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Gene Therapy Prevents Cancer Cells from Surviving in Hypoxic Environment

By Gerald M. Slutzky, PhD
Posted on 08 Dec 2016
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Image: Photomicrographs of the engineered cells (nuclei in blue) with HIF-1 visualized (in red). In the left hand panel, cells are in hypoxia but no doxycycline is present, therefore HIF-1 remains active (red dots). In the right hand panel, the cells are grown in hypoxia and in the presence of doxycycline, therefore the cyclic peptide inhibitor is produced and HIF-1 is inhibited, as demonstrated by the absence of the red dots (Photo courtesy of the University of Southampton).
Image: Photomicrographs of the engineered cells (nuclei in blue) with HIF-1 visualized (in red). In the left hand panel, cells are in hypoxia but no doxycycline is present, therefore HIF-1 remains active (red dots). In the right hand panel, the cells are grown in hypoxia and in the presence of doxycycline, therefore the cyclic peptide inhibitor is produced and HIF-1 is inhibited, as demonstrated by the absence of the red dots (Photo courtesy of the University of Southampton).
Gene therapy techniques were used to insert a peptide into cultures of human cancer cells that blocked their ability to use the enzyme Hypoxia-inducible factor-1, a heterodimeric transcription factor that enables cell survival under low oxygen conditions by altering the transcription of over 300 genes.

Hypoxia inducible factor-1 (HIF-1) is a heterodimeric transcription factor that acts as the master regulator of cellular response to reduced oxygen levels, thus playing a key role in the adaptation, survival, and progression of tumors. There is significant evidence that inhibition of HIF-1 would be beneficial for cancer therapy, since tumor cells must thrive in a microenvironment characterized by lack of oxygen. In previous work, investigators at the University of Southampton (United Kingdom) discovered a cyclic hexapeptide (cyclo-CLLFVY) that inhibited the HIF-1alpha/HIF-1beta protein–protein interaction in vitro and prevented HIF-1-mediated hypoxia-response signaling in cells. This cyclic peptide was identified by screening a library that contained more than 3.2 million compounds.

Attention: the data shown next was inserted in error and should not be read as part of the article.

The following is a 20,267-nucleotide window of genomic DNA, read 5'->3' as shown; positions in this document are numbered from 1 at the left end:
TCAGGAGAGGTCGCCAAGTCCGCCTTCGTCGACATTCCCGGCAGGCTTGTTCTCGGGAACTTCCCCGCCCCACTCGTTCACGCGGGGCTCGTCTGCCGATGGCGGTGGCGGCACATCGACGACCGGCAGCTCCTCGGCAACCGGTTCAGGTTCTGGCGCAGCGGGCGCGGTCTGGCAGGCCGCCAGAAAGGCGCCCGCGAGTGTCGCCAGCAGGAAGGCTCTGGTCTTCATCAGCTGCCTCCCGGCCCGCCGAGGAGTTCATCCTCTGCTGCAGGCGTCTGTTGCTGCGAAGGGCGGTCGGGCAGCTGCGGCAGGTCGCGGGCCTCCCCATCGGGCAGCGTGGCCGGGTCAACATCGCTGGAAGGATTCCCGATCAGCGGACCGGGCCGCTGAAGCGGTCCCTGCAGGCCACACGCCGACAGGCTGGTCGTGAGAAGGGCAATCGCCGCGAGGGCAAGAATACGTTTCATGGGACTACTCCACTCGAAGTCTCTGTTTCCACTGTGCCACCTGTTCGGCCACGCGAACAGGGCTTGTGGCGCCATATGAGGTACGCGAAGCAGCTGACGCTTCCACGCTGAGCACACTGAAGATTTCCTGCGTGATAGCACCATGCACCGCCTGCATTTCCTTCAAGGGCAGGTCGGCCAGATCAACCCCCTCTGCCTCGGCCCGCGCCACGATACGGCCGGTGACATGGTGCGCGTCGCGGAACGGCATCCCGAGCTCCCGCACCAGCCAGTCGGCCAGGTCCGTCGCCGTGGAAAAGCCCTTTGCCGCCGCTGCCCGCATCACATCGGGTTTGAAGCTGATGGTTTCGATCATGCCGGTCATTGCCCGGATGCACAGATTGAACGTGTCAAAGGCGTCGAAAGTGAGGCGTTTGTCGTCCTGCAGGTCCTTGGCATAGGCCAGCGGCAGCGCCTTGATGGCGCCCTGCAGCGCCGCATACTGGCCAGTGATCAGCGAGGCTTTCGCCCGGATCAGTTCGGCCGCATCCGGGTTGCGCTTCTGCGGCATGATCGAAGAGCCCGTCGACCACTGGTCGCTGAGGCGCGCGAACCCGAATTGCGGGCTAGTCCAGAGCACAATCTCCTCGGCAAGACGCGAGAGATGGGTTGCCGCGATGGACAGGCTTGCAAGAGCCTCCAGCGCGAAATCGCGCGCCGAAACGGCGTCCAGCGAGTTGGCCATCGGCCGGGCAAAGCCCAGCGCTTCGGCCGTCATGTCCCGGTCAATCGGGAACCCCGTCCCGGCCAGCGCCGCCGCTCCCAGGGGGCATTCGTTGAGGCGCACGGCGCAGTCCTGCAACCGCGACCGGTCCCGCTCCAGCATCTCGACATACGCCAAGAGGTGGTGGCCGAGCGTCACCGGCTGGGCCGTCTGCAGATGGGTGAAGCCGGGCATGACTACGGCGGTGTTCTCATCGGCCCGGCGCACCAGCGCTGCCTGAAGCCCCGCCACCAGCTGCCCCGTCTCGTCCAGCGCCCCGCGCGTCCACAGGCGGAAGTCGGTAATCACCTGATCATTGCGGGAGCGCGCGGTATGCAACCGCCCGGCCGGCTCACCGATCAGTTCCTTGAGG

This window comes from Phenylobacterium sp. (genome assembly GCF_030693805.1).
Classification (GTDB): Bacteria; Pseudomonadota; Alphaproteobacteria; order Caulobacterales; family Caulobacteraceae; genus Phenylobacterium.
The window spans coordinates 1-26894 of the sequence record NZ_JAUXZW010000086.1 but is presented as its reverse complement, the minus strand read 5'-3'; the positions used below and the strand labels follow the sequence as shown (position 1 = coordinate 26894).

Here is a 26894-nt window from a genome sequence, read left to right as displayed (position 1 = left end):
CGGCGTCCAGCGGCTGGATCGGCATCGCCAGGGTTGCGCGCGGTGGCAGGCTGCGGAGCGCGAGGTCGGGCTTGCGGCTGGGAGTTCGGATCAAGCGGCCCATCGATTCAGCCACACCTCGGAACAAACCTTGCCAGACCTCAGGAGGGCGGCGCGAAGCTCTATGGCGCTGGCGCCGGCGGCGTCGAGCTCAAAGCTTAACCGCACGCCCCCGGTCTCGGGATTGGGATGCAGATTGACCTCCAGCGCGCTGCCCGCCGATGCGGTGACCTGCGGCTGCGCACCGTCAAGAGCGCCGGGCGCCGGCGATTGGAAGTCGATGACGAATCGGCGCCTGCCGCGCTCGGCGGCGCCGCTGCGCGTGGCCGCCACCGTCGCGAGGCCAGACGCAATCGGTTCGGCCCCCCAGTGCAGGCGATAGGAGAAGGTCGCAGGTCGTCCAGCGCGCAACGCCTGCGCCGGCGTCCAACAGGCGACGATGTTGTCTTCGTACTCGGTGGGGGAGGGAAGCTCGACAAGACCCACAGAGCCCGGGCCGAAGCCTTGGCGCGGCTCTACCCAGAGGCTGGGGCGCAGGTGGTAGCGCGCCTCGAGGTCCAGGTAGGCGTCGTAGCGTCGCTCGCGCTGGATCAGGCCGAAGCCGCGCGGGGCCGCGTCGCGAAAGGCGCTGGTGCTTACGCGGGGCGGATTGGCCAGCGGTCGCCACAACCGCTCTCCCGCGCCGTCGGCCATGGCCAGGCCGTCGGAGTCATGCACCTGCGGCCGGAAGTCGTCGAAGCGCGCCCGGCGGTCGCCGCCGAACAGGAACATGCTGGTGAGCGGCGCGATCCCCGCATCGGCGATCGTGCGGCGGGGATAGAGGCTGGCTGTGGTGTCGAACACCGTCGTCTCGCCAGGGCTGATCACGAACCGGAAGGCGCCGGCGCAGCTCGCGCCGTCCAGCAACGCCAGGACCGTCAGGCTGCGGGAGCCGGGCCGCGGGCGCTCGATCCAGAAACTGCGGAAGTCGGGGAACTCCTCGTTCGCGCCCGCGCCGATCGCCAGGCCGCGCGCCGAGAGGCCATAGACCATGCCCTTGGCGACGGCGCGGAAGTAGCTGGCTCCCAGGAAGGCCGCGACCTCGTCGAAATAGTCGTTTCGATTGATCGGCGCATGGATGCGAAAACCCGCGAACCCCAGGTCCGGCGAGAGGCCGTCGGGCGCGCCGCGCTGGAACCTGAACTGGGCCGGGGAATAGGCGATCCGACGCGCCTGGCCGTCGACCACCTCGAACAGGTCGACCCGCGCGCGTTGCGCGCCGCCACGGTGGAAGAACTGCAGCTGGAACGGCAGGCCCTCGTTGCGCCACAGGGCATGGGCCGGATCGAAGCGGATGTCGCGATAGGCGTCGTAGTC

With a view to demonstrating the potential for encoding the production of a therapeutic agent in response to a disease marker, the investigators engineered human cells with an additional chromosomal control circuit that conditionally encoded the production of the cyclic peptide HIF-1 inhibitor. They then demonstrated the conditional production of the HIF-1 inhibitor in response to hypoxia, and its inhibitory effect on HIF-1 dimerization and downstream hypoxia-response signaling.

Results published in the November 23, 2016, online edition of the journal ACS Synthetic Biology revealed that the engineered cells demonstrated the synthetic lethality of inhibiting HIF-1 dimerization and glycolysis in hypoxic cells. This approach not only eliminated the need for the chemical synthesis and targeted delivery of the HIF-1 inhibitor to cells; it also demonstrated the wider possibility that the production machinery of other bioactive compounds may be incorporated onto the chromosome of human cells.

Senior author Dr. Ali Tavassoli, professor of chemical biology at the University of Southampton, said, "We have been able to show that the engineered cells produce the HIF-1 inhibitor, and this molecule goes on to inhibit HIF-1 function in cells, limiting the ability of these cells to survive and grow in a nutrient-limited environment as expected. In a wider sense, we have given these engineered cells the ability to fight back - to stop a key protein from functioning in cancer cells. This opens up the possibility for the production and use of sentinel circuits, which produce other bioactive compounds in response to environmental or cellular changes, to target a range of diseases including cancer."

"Dr. Tavassoli said, "The main application for this work is that it eliminates the need for the synthesis of our inhibitor, so that biologists conducting research into HIF function can easily access our molecule and hopefully discover more about the role of HIF-1 in cancer. This will also let us understand whether inhibiting HIF-1 function alone is enough to block cancer growth in relevant models. Another interesting aspect to the work is that it demonstrates the possibility of adding new machinery to human cells to enable them to make therapeutic agents in response to disease signals."

Related Links:
University of Southampton

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